This might not look like much to a modern reader, unfamiliar with the intricacies of 16th-century Catholicism, but it was the equivalent of calling the pope a liar. And in the Europe of 1517, that was fighting talk. People had been burned at the stake for less. In the ordinary course of events, the church would have squashed such a turbulent friar as one would a mosquito. All it would have required was a letter to his religious superior, followed by a kangaroo court in Rome, and that would be that.
But it didn’t happen. Instead, Luther escaped death, survived excommunication and went on to light the fire that consumed Christendom. How come? Historians cite two main reasons. The first is that Luther was lucky in that Frederick the Wise – the local bigwig who was one of the seven electors of the Holy Roman Emperor – protected him and indeed saved his life (protection that was continued by Frederick’s heirs and successors). The second is the printing press, which is what enabled Luther to “go viral”, as modern parlance has it.
Of course we’ve known for eons about the role of print in the Reformation. But it’s especially interesting to look back at the story in the light of what has happened to our own media ecosystem in the past few years. After all, we have lived through political earthquakes that were fuelled at least in part by new media, and we find ourselves contemplating what has happened with the same kind of “informed bewilderment” that must have afflicted Pope Leo X as he watched his pestilential priest become the most famous man in Germany.
What happened, in a nutshell, is that Luther understood the significance and utility of the new communication technology better than his adversaries. In that sense, he reminds me of Donald Trump, who sussed how to use Twitter and exploit the 24-hour news cycle better than anyone else. But whereas Trump contributed nothing to the communications technology that he exploited, Luther did.
His understanding of the new media ecosystem brought about by print has been expertly explored by the Reformation historian Andrew Pettegree in a brilliant book, Brand Luther: 1517, Printing, and the Making of the Reformation (Penguin, 2015). Unlike most scholars of his time, Luther was both interested in and knowledgable about the technology of printing; he knew the economics of the business, cared about the aesthetics and presentation of books and understood the importance of what we would now call building a brand.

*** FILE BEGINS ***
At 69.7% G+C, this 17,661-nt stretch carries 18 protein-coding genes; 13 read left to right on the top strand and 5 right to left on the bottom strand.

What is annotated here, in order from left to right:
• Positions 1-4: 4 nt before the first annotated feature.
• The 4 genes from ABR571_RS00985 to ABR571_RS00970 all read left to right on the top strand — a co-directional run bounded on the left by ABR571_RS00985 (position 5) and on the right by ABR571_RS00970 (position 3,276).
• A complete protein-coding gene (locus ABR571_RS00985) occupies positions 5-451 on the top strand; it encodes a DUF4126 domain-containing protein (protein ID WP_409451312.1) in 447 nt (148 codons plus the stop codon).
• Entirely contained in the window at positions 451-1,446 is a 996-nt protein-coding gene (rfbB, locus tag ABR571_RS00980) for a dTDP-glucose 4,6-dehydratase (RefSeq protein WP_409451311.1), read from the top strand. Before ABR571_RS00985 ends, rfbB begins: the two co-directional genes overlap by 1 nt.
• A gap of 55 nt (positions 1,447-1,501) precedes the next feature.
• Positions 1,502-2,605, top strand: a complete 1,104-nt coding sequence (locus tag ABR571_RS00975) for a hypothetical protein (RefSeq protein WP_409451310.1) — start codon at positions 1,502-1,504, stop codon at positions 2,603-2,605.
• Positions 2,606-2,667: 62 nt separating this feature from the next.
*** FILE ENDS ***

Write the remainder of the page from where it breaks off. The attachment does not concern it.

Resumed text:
He knew, for example, that his message would only spread if he gave printers texts that would be economical to print and easy to sell – unlike conventional scholarly books in the early decades of printing. Because paper was expensive, printing a standard scholarly tome required capital resources for buying and storing the necessary reams of paper. And because there was no developed market for distributing and marketing the result, many printers went bankrupt – which is why most printing and publishing was concentrated in large towns with established universities where at least some of the necessary infrastructure existed.
Although the original 95 theses were in Latin, as were most theological books of the period, Luther decided that he would write in German. In doing so he immediately expanded his potential market by orders of magnitude. He also developed a literary style that was, as Pettegree observes, “lucid, readable and to the point”. But his masterstroke was in enabling printers to make money by publishing his works. Because paper was expensive, he channelled his output into extended pamphlets that could be printed on one or two sheets of paper, suitably folded into eight or 16 pages at most.
The strategy worked. Within five years of posting his theses he was Europe’s most published author. A printed sermon or a commentary by Luther was a surefire seller, and appealingly inexpensive to produce. The nascent printing industry was quick to respond: Wittenberg, which had a solitary shambolic printer when Luther began, was soon home to a handful of presses, including one run by Germany’s most accomplished publisher, Moritz Goltz. Luther, proactive to a fault, took care to spread his work among all of these new publishing houses and was, Pettegree observes, “sufficiently popular to put bread on the table of publishers throughout Germany”. By the time Luther died in 1546, nearly 30 years after posting the 95 theses, this small town in Saxony had a publishing output that matched that of Germany’s biggest cities.
Luther was clearly a remarkable, complex individual – charismatic, divisive, inspiring, intense, gifted, musical, courageous, devout and lucky. He also had a very unattractive side – as seen most starkly in the misogyny and ferocious antisemitism with which his works are peppered. But I’ve always been fascinated by him, and as the 500th anniversary loomed and Trump rose to power on the back of our new media ecosystem, I fell to pondering whether there are lessons to be learned from the 95 theses and their astonishing aftermath.